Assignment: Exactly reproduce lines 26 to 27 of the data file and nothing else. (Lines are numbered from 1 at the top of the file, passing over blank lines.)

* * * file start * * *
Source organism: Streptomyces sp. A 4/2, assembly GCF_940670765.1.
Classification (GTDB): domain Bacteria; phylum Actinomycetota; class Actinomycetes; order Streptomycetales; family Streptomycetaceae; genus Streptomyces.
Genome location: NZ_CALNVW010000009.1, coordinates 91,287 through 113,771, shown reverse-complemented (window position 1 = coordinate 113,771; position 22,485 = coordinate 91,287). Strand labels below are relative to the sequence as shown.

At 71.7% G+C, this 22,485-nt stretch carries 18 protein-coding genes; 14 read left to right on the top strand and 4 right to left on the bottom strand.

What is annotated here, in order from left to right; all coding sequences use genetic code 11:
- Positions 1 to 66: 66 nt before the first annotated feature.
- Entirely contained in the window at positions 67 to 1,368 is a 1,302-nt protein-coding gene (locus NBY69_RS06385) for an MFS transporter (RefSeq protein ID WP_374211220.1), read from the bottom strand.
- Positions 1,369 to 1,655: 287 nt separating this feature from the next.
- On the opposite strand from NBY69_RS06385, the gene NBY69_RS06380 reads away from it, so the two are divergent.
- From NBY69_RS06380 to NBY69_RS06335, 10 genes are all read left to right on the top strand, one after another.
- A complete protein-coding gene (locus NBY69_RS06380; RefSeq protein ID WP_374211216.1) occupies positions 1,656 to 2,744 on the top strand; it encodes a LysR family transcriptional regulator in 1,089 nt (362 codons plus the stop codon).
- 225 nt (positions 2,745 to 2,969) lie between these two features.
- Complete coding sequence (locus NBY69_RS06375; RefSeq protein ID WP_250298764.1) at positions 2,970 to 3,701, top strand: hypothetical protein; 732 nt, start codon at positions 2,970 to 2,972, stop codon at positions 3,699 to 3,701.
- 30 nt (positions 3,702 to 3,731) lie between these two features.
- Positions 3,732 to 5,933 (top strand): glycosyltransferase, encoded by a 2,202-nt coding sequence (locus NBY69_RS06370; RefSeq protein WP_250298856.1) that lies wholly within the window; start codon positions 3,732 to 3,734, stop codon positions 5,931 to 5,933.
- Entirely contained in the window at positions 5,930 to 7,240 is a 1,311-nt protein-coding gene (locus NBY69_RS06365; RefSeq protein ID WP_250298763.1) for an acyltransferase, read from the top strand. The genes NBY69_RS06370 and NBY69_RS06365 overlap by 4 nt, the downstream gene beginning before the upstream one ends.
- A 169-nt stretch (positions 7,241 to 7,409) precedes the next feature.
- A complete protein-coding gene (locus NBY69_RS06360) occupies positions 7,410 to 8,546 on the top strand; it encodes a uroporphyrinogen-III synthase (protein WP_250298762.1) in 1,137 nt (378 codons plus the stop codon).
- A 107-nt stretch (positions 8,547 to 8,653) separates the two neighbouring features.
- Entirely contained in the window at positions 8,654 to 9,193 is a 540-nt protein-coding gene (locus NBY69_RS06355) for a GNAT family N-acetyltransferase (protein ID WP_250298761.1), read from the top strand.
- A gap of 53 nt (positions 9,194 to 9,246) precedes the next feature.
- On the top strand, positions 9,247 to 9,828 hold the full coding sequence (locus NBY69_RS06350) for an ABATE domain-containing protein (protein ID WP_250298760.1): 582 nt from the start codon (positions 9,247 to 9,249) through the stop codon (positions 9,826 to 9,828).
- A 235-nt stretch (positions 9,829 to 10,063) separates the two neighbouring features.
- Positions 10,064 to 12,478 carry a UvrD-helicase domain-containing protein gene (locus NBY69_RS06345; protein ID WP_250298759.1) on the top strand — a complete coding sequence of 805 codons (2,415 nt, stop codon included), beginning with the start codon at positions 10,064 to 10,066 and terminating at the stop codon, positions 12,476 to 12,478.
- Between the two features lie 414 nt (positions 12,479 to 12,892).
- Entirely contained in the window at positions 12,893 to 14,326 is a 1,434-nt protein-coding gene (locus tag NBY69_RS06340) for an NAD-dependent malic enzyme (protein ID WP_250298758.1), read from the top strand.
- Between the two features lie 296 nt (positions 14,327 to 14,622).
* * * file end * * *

- Entirely contained in the window at positions 12,893 to 14,326 is a 1,434-nt protein-coding gene (locus tag NBY69_RS06340) for an NAD-dependent malic enzyme (protein ID WP_250298758.1), read from the top strand.
- Between the two features lie 296 nt (positions 14,327 to 14,622).